Editor's Note (June 2017): Winning Tickets


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BACK IN 2004, I lived in a small town with a big lottery winner. He was a retired truck driver, and he’d stopped by a convenience store a few miles from his home one February afternoon to buy five tickets. When he read the winning numbers in the paper the next day, he told his wife, “Sweetheart, I’ve got those numbers.” The entire $239 million payout, the largest in Mega Millions history at the time, was theirs. 

But, “it didn’t excite me all that much,” the man would say later, so he didn’t claim his prize immediately. 

Our town of about 24,000 residents in Virginia’s Shenandoah Valley went berserk for weeks trying to figure out who’d won. We side-eyed people on the street; we picked random squares of paper off the sidewalk, just in case. Our dreams were dashed when the man came forward six weeks after the drawing, on April Fool’s Day. He held a press conference with a toothpick in his mouth. When a reporter asked the expected question—What are you going to do with all that money?—he was ready with his answer: He said he would use it to buy land, “because they don’t make no more dirt, you know.”

Luck paints the world with unpredictable strokes. I recently met another man who never smoked, barely drank, and ate healthy for 55 years before being diagnosed with head and neck cancer. He tried surgery, chemo, and radiation treatments and still it kept coming back. He was given less than a year to live in 2014, then enrolled in a clinical trial for a new treatment. It worked. He’s still alive today, with no signs of cancer. 

On the other hand, there’s my aunt Mary Anne, my mom’s youngest sister. Mary Anne fought off cancer once, but it came back viciously in March. She’s the most spirited member of the family, a woman who had a tiki bar built in her back yard—and after it burned down a few years ago had the damn thing built again because you can’t set fire to fun. Yesterday, while I was writing a draft of this column about the randomness of luck, my mother texted to say that her baby sister and best friend was being transferred to hospice care. At best, it’s unfair.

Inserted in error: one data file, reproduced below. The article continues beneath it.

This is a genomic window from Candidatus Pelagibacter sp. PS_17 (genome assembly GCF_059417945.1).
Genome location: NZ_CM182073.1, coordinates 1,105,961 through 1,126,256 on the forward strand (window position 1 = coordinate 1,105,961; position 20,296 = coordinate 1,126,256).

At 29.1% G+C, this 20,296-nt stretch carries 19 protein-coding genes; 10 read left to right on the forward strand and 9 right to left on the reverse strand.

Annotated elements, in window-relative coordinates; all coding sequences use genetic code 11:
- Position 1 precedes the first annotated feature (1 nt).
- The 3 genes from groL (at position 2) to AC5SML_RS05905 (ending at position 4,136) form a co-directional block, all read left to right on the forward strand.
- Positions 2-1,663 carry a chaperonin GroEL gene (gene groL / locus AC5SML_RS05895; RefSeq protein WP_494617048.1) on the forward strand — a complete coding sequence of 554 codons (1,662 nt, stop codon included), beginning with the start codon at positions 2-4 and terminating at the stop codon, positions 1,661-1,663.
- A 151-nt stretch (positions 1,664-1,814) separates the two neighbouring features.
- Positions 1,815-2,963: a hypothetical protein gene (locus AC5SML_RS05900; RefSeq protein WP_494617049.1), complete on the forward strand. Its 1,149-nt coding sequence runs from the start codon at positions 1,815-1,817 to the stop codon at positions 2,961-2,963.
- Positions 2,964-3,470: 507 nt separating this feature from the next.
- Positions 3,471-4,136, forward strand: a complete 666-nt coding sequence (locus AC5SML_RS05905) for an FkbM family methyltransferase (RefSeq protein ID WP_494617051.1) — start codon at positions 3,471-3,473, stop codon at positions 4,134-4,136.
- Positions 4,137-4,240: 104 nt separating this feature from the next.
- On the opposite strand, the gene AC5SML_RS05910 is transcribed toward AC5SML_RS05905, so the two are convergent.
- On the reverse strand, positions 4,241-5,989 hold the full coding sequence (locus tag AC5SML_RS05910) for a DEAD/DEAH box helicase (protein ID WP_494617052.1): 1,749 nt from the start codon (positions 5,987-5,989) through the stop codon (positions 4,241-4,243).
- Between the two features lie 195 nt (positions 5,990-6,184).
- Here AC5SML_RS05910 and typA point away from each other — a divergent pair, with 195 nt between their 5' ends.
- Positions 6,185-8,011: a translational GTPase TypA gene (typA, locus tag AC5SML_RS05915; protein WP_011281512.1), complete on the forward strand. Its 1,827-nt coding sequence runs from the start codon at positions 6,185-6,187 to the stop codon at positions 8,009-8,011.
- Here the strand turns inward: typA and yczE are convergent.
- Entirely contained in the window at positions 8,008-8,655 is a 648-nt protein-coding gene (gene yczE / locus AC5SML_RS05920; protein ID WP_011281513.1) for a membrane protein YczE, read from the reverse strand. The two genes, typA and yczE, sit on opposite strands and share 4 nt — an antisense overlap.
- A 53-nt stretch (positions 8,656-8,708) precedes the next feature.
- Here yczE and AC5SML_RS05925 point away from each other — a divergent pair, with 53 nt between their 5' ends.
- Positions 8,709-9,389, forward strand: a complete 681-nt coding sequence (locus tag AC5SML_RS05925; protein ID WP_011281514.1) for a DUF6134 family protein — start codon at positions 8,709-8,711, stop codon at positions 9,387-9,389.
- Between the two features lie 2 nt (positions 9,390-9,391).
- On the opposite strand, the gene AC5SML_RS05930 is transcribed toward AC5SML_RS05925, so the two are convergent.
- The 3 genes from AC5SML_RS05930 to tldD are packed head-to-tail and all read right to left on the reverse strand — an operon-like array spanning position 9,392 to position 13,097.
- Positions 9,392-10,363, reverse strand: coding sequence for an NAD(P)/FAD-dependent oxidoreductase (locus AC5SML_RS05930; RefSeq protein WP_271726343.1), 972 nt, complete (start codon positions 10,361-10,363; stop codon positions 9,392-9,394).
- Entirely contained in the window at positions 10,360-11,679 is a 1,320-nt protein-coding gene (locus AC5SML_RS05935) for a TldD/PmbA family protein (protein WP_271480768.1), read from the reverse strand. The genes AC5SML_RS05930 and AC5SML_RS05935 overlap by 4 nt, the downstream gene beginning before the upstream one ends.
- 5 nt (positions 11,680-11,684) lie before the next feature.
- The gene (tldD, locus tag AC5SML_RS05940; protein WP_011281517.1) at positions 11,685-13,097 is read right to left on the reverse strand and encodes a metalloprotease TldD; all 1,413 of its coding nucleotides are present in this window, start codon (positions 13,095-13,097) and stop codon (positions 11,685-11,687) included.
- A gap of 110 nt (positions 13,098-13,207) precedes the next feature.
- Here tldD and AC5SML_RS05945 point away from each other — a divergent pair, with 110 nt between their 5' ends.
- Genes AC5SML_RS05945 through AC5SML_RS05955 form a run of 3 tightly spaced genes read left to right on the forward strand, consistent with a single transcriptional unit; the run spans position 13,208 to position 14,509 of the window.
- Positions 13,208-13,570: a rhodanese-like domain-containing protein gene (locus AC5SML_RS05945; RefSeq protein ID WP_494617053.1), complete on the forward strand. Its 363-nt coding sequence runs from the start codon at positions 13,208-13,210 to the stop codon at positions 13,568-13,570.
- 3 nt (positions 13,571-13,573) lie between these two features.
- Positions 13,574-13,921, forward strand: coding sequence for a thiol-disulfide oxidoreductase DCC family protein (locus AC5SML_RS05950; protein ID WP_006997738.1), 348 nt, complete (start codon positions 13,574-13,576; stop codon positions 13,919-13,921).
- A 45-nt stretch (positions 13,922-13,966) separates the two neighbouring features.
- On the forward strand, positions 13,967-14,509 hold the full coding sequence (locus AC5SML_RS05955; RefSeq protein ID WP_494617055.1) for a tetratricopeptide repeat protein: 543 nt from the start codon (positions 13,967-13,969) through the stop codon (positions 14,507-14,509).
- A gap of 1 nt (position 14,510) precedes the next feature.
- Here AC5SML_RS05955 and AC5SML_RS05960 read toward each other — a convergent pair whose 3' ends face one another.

Back in the fall, Jen McGivney emailed to say she’d like to write a story about refugees in Charlotte: Who are they? What do they do? Where do they come from? She started working on it in November. It was a hell of a project even then. But I remember one night in particular, January 28. I was over at Jen’s house for a small dinner party she and her husband, Jim, were hosting. There were six of us there, listening to music and eating great food and drinking excellent wine. I brought a $17 pint of beer. It was one of those nights to splurge, one of those nights where we all were reminded how good we have it.

Six thousand miles away from Charlotte that night, a man Jen had never met sat in Jordan with his wife and four children, crushed by news that the United States had closed itself off to refugees from Syria. They were scheduled to fly out two days later. He’d done everything right. He’d fled his hometown of about 35,000 residents after his own government destroyed it, killing hundreds of citizens like him. To put it in perspective, that would be like the U.S. military invading a town the size of Mooresville. He spent his life’s savings to get across the border to Jordan. Then he endured the four-year process of gaining refugee status, including countless background checks and paperwork. Finally, he moved to the front of the line and learned he and his family would resettle in Charlotte. They were ready for their January 30 flight to the U.S. when the bad news came. 

The story goes on, though. After a judge lifted the executive order barring Syrian refugees on February 3, the family got on the first plane they could find. Jen met them in Charlotte two weeks later. And they became the focal point of her story on refugees and the roles they hope to play in our city.

It’s a good exercise, I think, to remember where you were when someone else went through something major—good or bad. What were you laughing about, worrying about, forgetting about, at those exact moments? When the man in Virginia bought his lottery ticket, I was out on an assignment on the other side of town. When Mary Anne learned she was going to hospice care, I was writing this column on luck. When the man from Syria was stuck at the airport wondering if he’d ever make it to the United States, Jen was drinking wine and laughing with friends. 

It’s an exercise that reminds you that every moment is different for every person, and that with one twist of fate or luck at some point along the way, they could’ve been you, and you could’ve been them.

 

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